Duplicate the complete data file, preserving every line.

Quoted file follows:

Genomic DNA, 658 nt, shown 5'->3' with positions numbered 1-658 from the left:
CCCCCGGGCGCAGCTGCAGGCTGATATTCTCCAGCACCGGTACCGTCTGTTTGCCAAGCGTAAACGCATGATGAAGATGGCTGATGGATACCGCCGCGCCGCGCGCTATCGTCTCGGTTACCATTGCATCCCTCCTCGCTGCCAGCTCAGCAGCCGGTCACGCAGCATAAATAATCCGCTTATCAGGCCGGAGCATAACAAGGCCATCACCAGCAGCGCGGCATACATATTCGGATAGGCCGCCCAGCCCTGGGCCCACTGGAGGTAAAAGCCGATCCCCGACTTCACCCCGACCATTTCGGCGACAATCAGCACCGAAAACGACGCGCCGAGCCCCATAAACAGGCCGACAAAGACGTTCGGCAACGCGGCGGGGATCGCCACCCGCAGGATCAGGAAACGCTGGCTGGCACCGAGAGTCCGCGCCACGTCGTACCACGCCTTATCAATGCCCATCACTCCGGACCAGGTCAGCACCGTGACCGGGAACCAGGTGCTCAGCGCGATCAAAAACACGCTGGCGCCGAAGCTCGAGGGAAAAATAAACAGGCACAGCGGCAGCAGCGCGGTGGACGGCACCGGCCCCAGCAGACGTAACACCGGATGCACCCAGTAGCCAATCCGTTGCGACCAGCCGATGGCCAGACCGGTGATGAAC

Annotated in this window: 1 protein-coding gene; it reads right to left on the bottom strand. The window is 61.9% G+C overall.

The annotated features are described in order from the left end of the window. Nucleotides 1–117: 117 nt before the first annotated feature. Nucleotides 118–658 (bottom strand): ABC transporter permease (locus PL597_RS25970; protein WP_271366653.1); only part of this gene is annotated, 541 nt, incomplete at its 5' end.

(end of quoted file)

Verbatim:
Genomic DNA, 658 nt, shown 5'->3' with positions numbered 1-658 from the left:
CCCCCGGGCGCAGCTGCAGGCTGATATTCTCCAGCACCGGTACCGTCTGTTTGCCAAGCGTAAACGCATGATGAAGATGGCTGATGGATACCGCCGCGCCGCGCGCTATCGTCTCGGTTACCATTGCATCCCTCCTCGCTGCCAGCTCAGCAGCCGGTCACGCAGCATAAATAATCCGCTTATCAGGCCGGAGCATAACAAGGCCATCACCAGCAGCGCGGCATACATATTCGGATAGGCCGCCCAGCCCTGGGCCCACTGGAGGTAAAAGCCGATCCCCGACTTCACCCCGACCATTTCGGCGACAATCAGCACCGAAAACGACGCGCCGAGCCCCATAAACAGGCCGACAAAGACGTTCGGCAACGCGGCGGGGATCGCCACCCGCAGGATCAGGAAACGCTGGCTGGCACCGAGAGTCCGCGCCACGTCGTACCACGCCTTATCAATGCCCATCACTCCGGACCAGGTCAGCACCGTGACCGGGAACCAGGTGCTCAGCGCGATCAAAAACACGCTGGCGCCGAAGCTCGAGGGAAAAATAAACAGGCACAGCGGCAGCAGCGCGGTGGACGGCACCGGCCCCAGCAGACGTAACACCGGATGCACCCAGTAGCCAATCCGTTGCGACCAGCCGATGGCCAGACCGGTGATGAAC

Annotated in this window: 1 protein-coding gene; it reads right to left on the bottom strand. The window is 61.9% G+C overall.

The annotated features are described in order from the left end of the window. Nucleotides 1–117: 117 nt before the first annotated feature. Nucleotides 118–658 (bottom strand): ABC transporter permease (locus PL597_RS25970; protein WP_271366653.1); only part of this gene is annotated, 541 nt, incomplete at its 5' end.